Declarations of the Rights of Man

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Of the numerous documents that helped to influence the French Revolution, the Declaration of the Rights of Man provoked the Revolution in that it introduced the idea of separation of powers, liberalism, and citizen responsibility.

On August 26, 1789, the National Assembly finalized the Declaration of the Rights of Man which presented the concept of a Constitutional Monarchy where the king did not have absolute authority, and was to be held accountable by other branches of government such as the Legislative and Judicial. A Constitutional Monarchy was a radical idea to the French people because the only governments in France had historically either been a monarchy or a totalitarian structure of government. In the Declaration of the Rights of Man, it is made quite clear that, “The principle of all sovereignty resides essentially in the nation. No body nor individual may exercise any authority which does not proceed directly from the nation.”# The French citizens were to interpret this article as, no one man could run a country without accountability because the king needed others to make sure his intensions were to benefit his citizens. Although this concept caught the attention of the French citizens, Louis XVI conform to this restriction and continued to practice government as defined by a monarchy.#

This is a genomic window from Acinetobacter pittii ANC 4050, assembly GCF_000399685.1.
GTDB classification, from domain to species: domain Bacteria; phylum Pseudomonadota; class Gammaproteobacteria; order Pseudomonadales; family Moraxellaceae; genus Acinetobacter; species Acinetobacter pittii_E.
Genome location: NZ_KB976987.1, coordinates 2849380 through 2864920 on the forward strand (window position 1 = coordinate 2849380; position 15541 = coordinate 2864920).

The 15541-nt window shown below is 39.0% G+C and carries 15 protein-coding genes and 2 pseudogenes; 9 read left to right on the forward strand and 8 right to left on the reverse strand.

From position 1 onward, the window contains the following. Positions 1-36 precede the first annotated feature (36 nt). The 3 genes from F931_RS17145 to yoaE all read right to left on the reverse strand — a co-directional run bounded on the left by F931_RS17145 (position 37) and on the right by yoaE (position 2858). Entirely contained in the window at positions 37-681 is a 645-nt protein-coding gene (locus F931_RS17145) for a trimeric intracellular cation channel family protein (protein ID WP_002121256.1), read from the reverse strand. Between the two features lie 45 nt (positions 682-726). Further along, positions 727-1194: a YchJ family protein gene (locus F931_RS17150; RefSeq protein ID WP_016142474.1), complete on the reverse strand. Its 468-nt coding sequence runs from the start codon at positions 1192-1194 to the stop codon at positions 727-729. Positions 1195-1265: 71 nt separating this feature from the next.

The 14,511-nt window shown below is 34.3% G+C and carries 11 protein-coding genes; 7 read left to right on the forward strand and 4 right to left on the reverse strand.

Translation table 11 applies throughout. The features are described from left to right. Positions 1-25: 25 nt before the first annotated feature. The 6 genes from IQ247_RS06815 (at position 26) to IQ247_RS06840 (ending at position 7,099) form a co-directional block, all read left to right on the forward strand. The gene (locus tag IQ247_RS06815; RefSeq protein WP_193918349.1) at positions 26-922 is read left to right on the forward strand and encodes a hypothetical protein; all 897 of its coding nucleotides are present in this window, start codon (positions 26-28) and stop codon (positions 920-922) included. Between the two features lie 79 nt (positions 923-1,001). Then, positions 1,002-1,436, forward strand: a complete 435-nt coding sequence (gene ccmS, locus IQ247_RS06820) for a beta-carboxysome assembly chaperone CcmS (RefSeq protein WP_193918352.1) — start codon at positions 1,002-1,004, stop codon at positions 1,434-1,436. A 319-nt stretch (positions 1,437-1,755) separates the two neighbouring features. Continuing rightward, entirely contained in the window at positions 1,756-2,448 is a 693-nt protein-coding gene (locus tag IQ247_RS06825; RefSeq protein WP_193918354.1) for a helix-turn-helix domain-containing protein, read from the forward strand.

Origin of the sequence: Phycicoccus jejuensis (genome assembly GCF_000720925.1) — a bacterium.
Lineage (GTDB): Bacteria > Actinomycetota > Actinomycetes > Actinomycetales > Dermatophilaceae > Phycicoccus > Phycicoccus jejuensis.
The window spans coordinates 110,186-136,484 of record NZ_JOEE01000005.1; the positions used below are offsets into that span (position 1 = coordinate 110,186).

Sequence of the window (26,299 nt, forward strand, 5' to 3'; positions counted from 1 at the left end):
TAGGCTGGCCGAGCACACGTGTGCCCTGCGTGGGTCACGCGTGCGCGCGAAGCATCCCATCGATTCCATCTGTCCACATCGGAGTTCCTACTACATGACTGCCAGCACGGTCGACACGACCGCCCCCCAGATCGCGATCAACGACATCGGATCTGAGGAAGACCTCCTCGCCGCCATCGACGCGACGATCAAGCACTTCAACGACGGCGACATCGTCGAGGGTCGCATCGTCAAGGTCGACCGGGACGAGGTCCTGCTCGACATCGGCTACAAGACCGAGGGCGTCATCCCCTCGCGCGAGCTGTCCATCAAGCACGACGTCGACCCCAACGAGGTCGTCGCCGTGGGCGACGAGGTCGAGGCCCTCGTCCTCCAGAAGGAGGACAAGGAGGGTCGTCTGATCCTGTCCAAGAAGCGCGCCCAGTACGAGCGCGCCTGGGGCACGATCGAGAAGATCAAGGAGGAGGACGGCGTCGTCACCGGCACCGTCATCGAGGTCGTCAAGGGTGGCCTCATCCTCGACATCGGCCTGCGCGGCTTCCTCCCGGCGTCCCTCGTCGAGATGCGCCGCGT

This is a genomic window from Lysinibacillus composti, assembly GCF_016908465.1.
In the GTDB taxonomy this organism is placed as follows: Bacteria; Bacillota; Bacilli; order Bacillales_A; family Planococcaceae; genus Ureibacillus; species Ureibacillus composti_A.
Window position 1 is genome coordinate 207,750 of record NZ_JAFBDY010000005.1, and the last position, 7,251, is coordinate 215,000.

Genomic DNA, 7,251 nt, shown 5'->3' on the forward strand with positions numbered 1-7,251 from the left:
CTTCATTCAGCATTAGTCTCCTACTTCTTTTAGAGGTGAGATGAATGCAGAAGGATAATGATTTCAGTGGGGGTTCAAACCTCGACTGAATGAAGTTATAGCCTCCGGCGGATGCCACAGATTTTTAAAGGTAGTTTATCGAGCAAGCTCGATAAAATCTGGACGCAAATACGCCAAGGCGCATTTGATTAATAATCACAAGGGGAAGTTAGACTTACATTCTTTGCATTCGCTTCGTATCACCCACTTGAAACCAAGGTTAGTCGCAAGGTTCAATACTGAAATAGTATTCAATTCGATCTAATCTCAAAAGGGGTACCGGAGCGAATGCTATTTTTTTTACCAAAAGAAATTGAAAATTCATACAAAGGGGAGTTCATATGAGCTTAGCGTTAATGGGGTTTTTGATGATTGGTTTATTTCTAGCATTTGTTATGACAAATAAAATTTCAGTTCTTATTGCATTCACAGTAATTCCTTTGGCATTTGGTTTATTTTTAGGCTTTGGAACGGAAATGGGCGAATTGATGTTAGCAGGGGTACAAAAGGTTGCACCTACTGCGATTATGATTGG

Liberalism was key in the progression the French Revolution in that at its very root, it mean a freedom or broad sense of ideas. “Liberty consists in the freedom to do everything which injures no on else; hence the exercise of the natural right of each man has no limits except those which assure to the other members of the society the enjoyment of the same tights. These can only be determined by law.”# The authors of the document were trying to show the citizens, more importantly of Paris, that...
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